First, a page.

Transition to LLS – the failure to connect

In Australia the voting turnout was lower than Zimbabwe for the recent LLS elections. When you consider the build up to the elections was enthusiastically promoted by the NSW Government and the DPI you can understand the embarrassment of the turnout. What is difficult to understand the refusal to release the figure and facts of what went wrong?

On two previous occasions CO2Land org posted positive expectations for the process. On December 21, 2013, the story – Transition to LLS – NSW, 1 year on: “From 1 January 2014, the new Local Land Services (LLS) organisation will commence operating under the Local Land Service Act 2013” Source . Notice of election – LLS Board Members to be conducted early 2014 and mooted to be ballot to close 12 March 2014. Prior to that Transition to LLS – NSW, December 2, 2012: “The theme of the transition is ‘let’s work together’ and it is said that ‘business as usual’ will continue in terms of maintaining commitment to the landholders”. So what went wrong, why is the Shadow Minister for Primary Industries (DPI), Steve Whan, calling for an inquiry into the low voter turnout?

To use what Whan is quoted as saying in a press release is, and published in the Bungendore Mirror 26 March 2014: “From my discussions with land owners, though, the main reason for low voter turnout was they had no confidence whatsoever in the LLS model nor that their voices would matter”, and “These boards are unrepresentative of NSW landowners and importantly they are appallingly unrepresentative of the vital role women play in rural communities”.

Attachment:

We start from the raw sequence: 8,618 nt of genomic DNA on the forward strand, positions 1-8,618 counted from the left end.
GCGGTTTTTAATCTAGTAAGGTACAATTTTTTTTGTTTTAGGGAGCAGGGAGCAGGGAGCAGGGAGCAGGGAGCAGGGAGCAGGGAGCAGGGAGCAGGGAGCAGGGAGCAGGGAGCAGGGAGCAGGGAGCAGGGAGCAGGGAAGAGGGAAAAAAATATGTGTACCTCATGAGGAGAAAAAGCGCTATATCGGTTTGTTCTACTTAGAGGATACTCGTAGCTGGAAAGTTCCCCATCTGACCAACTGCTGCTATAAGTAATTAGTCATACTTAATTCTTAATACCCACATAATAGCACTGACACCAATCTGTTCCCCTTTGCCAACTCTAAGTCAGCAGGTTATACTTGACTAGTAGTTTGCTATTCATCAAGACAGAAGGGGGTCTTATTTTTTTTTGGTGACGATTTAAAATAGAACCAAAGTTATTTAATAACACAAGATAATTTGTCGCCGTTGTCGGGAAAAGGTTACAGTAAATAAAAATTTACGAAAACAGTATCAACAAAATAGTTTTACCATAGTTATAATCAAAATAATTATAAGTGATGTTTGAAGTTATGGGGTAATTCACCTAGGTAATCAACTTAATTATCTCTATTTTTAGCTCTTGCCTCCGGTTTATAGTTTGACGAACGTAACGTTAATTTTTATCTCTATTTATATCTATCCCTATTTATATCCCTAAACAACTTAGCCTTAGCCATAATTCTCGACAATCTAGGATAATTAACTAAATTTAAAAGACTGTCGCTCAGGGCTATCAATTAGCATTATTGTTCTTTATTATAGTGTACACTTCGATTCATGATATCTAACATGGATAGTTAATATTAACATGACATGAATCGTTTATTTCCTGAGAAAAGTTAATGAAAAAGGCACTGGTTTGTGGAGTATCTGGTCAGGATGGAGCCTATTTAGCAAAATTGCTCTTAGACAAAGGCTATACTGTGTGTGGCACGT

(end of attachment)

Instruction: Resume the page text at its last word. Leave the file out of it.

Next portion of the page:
So it seem that the model is the issue for up to 90% of the eligible voters. The other matter was the voter registration process was botched. It might not be appropriate to comment any further on that matter, or at least until it is clarified by the DPI, or through any inquiry that might follow.

Is there any other information that might be relevant for the story? Well, yes get ready for this: The call for new Landcare action, a press release on the 25th anniversary of Landcare’s formation, the Australian Conservation Foundation (ACF), and the National Farmers Federation (NFF) have joined forces. This is not the first time they have teamed up for activities to reverse the degradation of farmland, public land and waterways. What is significant is that this alliance is meant to build relationships, not dictate or prescribe political edicts.

We could also draw the long bow here and say it is an ominous sign for the Green Army policy hopes for the Federal Government. Recently seen is a placard saying it had the answer to our rural woes – a Abbott proof fence! For those readers outside Australia, to help with controlling rabbits a rabbit proof fence was built in the outback. This reference to Abbott Proofing is part of the Australian form of humour. If you don’t get it – that’s OK it will come to you one day!




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